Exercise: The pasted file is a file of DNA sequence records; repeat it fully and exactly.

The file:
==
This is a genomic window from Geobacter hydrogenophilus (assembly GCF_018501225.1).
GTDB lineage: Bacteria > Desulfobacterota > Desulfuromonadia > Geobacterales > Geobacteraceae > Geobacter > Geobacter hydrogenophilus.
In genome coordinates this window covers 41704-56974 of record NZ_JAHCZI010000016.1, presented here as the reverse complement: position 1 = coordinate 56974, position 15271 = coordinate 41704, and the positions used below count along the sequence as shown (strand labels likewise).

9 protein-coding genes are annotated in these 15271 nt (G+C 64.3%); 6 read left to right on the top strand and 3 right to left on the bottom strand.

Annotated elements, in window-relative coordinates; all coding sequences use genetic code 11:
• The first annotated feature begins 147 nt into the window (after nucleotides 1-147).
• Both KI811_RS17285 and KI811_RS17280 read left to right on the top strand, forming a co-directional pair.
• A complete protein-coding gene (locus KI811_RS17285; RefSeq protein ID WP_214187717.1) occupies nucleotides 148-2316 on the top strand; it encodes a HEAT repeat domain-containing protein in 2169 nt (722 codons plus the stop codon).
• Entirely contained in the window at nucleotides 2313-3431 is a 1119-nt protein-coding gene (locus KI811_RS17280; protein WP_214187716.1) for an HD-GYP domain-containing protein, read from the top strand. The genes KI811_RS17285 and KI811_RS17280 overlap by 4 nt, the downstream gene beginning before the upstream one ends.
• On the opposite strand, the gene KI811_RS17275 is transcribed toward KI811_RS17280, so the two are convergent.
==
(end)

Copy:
This is a genomic window from Geobacter hydrogenophilus (assembly GCF_018501225.1).
GTDB lineage: Bacteria > Desulfobacterota > Desulfuromonadia > Geobacterales > Geobacteraceae > Geobacter > Geobacter hydrogenophilus.
In genome coordinates this window covers 41704-56974 of record NZ_JAHCZI010000016.1, presented here as the reverse complement: position 1 = coordinate 56974, position 15271 = coordinate 41704, and the positions used below count along the sequence as shown (strand labels likewise).

9 protein-coding genes are annotated in these 15271 nt (G+C 64.3%); 6 read left to right on the top strand and 3 right to left on the bottom strand.

Annotated elements, in window-relative coordinates; all coding sequences use genetic code 11:
• The first annotated feature begins 147 nt into the window (after nucleotides 1-147).
• Both KI811_RS17285 and KI811_RS17280 read left to right on the top strand, forming a co-directional pair.
• A complete protein-coding gene (locus KI811_RS17285; RefSeq protein ID WP_214187717.1) occupies nucleotides 148-2316 on the top strand; it encodes a HEAT repeat domain-containing protein in 2169 nt (722 codons plus the stop codon).
• Entirely contained in the window at nucleotides 2313-3431 is a 1119-nt protein-coding gene (locus KI811_RS17280; protein WP_214187716.1) for an HD-GYP domain-containing protein, read from the top strand. The genes KI811_RS17285 and KI811_RS17280 overlap by 4 nt, the downstream gene beginning before the upstream one ends.
• On the opposite strand, the gene KI811_RS17275 is transcribed toward KI811_RS17280, so the two are convergent.